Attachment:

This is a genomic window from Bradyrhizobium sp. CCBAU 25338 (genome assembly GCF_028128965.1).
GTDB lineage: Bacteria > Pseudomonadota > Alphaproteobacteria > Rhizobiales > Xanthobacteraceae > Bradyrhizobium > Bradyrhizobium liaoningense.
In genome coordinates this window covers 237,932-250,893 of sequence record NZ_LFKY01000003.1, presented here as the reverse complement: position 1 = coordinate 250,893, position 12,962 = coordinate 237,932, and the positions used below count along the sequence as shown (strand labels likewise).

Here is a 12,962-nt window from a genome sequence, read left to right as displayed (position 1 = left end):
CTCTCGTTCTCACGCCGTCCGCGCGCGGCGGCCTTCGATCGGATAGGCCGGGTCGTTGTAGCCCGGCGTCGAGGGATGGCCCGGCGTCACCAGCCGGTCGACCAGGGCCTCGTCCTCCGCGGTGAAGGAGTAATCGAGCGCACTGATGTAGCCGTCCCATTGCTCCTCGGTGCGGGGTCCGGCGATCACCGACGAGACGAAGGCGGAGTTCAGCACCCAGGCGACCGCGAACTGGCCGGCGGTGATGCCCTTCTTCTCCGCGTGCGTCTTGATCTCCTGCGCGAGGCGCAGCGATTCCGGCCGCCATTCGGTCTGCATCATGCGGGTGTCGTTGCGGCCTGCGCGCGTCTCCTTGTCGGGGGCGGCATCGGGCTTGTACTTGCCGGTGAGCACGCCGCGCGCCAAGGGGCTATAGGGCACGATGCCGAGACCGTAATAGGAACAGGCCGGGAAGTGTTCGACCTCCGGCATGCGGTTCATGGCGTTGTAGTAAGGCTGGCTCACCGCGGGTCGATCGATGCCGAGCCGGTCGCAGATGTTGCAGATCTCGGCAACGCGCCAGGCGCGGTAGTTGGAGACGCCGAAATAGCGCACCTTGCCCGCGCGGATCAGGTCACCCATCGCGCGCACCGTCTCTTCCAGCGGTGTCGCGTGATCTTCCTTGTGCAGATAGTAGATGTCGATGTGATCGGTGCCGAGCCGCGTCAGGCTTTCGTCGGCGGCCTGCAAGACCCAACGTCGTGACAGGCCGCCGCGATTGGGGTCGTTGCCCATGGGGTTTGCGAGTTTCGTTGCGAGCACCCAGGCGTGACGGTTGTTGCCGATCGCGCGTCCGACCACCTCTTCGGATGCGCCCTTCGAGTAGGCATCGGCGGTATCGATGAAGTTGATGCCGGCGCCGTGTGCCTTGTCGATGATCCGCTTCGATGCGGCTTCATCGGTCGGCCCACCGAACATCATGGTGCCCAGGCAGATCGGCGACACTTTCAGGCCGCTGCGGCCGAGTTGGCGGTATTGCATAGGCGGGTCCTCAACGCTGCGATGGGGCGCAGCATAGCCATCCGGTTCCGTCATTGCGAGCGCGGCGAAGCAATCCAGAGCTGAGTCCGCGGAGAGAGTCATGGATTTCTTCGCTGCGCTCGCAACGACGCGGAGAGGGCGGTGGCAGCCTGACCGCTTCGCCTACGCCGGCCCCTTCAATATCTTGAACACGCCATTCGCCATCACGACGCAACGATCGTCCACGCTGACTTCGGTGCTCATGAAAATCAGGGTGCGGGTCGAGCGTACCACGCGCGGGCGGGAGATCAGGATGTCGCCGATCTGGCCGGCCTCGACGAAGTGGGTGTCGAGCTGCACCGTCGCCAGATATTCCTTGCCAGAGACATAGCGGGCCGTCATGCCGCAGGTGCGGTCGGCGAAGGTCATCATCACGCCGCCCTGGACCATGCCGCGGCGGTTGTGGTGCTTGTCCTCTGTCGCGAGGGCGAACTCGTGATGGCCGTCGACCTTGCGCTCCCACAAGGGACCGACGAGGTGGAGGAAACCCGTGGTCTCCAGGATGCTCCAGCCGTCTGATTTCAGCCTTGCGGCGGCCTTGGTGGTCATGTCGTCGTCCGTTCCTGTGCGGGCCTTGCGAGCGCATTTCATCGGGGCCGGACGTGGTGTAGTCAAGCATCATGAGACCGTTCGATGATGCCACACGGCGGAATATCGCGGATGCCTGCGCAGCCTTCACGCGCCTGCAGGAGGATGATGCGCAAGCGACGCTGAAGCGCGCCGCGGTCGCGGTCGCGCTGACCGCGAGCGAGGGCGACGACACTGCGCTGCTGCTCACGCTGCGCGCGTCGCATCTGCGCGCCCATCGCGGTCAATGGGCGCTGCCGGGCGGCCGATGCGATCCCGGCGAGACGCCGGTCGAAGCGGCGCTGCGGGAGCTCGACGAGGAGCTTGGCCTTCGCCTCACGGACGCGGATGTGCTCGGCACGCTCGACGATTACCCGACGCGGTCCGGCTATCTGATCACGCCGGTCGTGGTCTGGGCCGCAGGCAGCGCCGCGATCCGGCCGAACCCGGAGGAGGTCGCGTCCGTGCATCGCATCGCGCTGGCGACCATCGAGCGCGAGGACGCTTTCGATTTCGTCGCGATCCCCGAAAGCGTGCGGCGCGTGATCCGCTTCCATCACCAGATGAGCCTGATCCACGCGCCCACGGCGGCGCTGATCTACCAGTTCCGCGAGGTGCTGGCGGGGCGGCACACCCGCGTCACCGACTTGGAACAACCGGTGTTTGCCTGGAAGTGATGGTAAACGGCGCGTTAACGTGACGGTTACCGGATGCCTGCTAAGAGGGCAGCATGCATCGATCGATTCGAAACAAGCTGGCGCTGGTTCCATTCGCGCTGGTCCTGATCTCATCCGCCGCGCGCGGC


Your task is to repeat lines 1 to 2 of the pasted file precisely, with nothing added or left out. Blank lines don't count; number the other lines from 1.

This is a genomic window from Bradyrhizobium sp. CCBAU 25338 (genome assembly GCF_028128965.1).
GTDB lineage: Bacteria > Pseudomonadota > Alphaproteobacteria > Rhizobiales > Xanthobacteraceae > Bradyrhizobium > Bradyrhizobium liaoningense.